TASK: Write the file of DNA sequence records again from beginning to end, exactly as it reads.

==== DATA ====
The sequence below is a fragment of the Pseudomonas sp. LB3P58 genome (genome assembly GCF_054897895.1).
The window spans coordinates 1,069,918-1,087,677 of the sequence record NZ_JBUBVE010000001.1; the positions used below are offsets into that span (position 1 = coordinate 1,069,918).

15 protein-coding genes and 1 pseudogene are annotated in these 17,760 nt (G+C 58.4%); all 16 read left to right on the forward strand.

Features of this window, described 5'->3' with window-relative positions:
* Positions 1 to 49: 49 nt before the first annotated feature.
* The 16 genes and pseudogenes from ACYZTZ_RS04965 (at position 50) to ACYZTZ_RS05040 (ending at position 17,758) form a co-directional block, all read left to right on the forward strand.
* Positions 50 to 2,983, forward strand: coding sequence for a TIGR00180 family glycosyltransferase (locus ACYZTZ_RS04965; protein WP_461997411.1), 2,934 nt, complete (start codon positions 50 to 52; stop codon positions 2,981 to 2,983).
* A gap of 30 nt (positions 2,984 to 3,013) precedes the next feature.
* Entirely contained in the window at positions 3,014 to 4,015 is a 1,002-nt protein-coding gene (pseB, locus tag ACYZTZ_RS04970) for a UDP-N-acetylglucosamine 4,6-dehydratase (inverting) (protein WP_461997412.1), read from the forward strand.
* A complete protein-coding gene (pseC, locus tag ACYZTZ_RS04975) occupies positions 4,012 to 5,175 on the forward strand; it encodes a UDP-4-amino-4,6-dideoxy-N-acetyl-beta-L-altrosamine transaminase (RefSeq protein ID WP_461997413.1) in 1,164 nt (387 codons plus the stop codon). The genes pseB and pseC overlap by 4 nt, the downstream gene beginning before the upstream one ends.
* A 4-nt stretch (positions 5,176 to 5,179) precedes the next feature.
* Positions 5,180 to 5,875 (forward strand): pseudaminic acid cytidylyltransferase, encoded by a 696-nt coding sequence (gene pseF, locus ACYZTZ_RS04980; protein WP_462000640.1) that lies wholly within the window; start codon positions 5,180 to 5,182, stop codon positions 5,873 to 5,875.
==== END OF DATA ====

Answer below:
The sequence below is a fragment of the Pseudomonas sp. LB3P58 genome (genome assembly GCF_054897895.1).
The window spans coordinates 1,069,918-1,087,677 of the sequence record NZ_JBUBVE010000001.1; the positions used below are offsets into that span (position 1 = coordinate 1,069,918).

15 protein-coding genes and 1 pseudogene are annotated in these 17,760 nt (G+C 58.4%); all 16 read left to right on the forward strand.

Features of this window, described 5'->3' with window-relative positions:
* Positions 1 to 49: 49 nt before the first annotated feature.
* The 16 genes and pseudogenes from ACYZTZ_RS04965 (at position 50) to ACYZTZ_RS05040 (ending at position 17,758) form a co-directional block, all read left to right on the forward strand.
* Positions 50 to 2,983, forward strand: coding sequence for a TIGR00180 family glycosyltransferase (locus ACYZTZ_RS04965; protein WP_461997411.1), 2,934 nt, complete (start codon positions 50 to 52; stop codon positions 2,981 to 2,983).
* A gap of 30 nt (positions 2,984 to 3,013) precedes the next feature.
* Entirely contained in the window at positions 3,014 to 4,015 is a 1,002-nt protein-coding gene (pseB, locus tag ACYZTZ_RS04970) for a UDP-N-acetylglucosamine 4,6-dehydratase (inverting) (protein WP_461997412.1), read from the forward strand.
* A complete protein-coding gene (pseC, locus tag ACYZTZ_RS04975) occupies positions 4,012 to 5,175 on the forward strand; it encodes a UDP-4-amino-4,6-dideoxy-N-acetyl-beta-L-altrosamine transaminase (RefSeq protein ID WP_461997413.1) in 1,164 nt (387 codons plus the stop codon). The genes pseB and pseC overlap by 4 nt, the downstream gene beginning before the upstream one ends.
* A 4-nt stretch (positions 5,176 to 5,179) precedes the next feature.
* Positions 5,180 to 5,875 (forward strand): pseudaminic acid cytidylyltransferase, encoded by a 696-nt coding sequence (gene pseF, locus ACYZTZ_RS04980; protein WP_462000640.1) that lies wholly within the window; start codon positions 5,180 to 5,182, stop codon positions 5,873 to 5,875.